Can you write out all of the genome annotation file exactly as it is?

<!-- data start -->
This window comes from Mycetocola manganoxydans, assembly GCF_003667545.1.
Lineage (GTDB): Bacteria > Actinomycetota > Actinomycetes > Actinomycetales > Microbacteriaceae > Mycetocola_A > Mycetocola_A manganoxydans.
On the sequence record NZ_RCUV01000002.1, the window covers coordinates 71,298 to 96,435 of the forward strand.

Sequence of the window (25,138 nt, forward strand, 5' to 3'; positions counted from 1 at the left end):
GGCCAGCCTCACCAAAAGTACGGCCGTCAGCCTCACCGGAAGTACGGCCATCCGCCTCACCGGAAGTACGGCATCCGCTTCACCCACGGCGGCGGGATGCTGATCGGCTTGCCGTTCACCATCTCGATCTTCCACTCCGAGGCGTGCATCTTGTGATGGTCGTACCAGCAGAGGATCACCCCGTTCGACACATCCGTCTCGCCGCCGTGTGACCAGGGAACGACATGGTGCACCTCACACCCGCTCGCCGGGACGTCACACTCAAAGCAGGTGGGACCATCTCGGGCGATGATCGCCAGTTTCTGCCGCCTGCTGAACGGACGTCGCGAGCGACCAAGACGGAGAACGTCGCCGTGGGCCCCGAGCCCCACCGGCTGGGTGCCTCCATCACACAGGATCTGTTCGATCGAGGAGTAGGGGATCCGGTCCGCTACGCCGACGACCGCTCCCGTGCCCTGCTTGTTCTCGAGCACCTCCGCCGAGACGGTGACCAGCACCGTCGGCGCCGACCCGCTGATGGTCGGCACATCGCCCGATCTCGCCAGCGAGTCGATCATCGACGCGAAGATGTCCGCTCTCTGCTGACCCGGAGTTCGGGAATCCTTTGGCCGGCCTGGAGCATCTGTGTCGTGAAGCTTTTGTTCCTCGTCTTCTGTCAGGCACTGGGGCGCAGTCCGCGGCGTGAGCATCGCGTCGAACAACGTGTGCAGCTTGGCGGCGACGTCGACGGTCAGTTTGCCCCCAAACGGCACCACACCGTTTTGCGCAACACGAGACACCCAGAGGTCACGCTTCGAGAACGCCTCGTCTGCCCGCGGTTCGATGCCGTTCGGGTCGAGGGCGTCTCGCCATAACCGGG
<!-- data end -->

This window comes from Mycetocola manganoxydans, assembly GCF_003667545.1.
Lineage (GTDB): Bacteria > Actinomycetota > Actinomycetes > Actinomycetales > Microbacteriaceae > Mycetocola_A > Mycetocola_A manganoxydans.
On the sequence record NZ_RCUV01000002.1, the window covers coordinates 71,298 to 96,435 of the forward strand.

Sequence of the window (25,138 nt, forward strand, 5' to 3'; positions counted from 1 at the left end):
GGCCAGCCTCACCAAAAGTACGGCCGTCAGCCTCACCGGAAGTACGGCCATCCGCCTCACCGGAAGTACGGCATCCGCTTCACCCACGGCGGCGGGATGCTGATCGGCTTGCCGTTCACCATCTCGATCTTCCACTCCGAGGCGTGCATCTTGTGATGGTCGTACCAGCAGAGGATCACCCCGTTCGACACATCCGTCTCGCCGCCGTGTGACCAGGGAACGACATGGTGCACCTCACACCCGCTCGCCGGGACGTCACACTCAAAGCAGGTGGGACCATCTCGGGCGATGATCGCCAGTTTCTGCCGCCTGCTGAACGGACGTCGCGAGCGACCAAGACGGAGAACGTCGCCGTGGGCCCCGAGCCCCACCGGCTGGGTGCCTCCATCACACAGGATCTGTTCGATCGAGGAGTAGGGGATCCGGTCCGCTACGCCGACGACCGCTCCCGTGCCCTGCTTGTTCTCGAGCACCTCCGCCGAGACGGTGACCAGCACCGTCGGCGCCGACCCGCTGATGGTCGGCACATCGCCCGATCTCGCCAGCGAGTCGATCATCGACGCGAAGATGTCCGCTCTCTGCTGACCCGGAGTTCGGGAATCCTTTGGCCGGCCTGGAGCATCTGTGTCGTGAAGCTTTTGTTCCTCGTCTTCTGTCAGGCACTGGGGCGCAGTCCGCGGCGTGAGCATCGCGTCGAACAACGTGTGCAGCTTGGCGGCGACGTCGACGGTCAGTTTGCCCCCAAACGGCACCACACCGTTTTGCGCAACACGAGACACCCAGAGGTCACGCTTCGAGAACGCCTCGTCTGCCCGCGGTTCGATGCCGTTCGGGTCGAGGGCGTCTCGCCATAACCGGG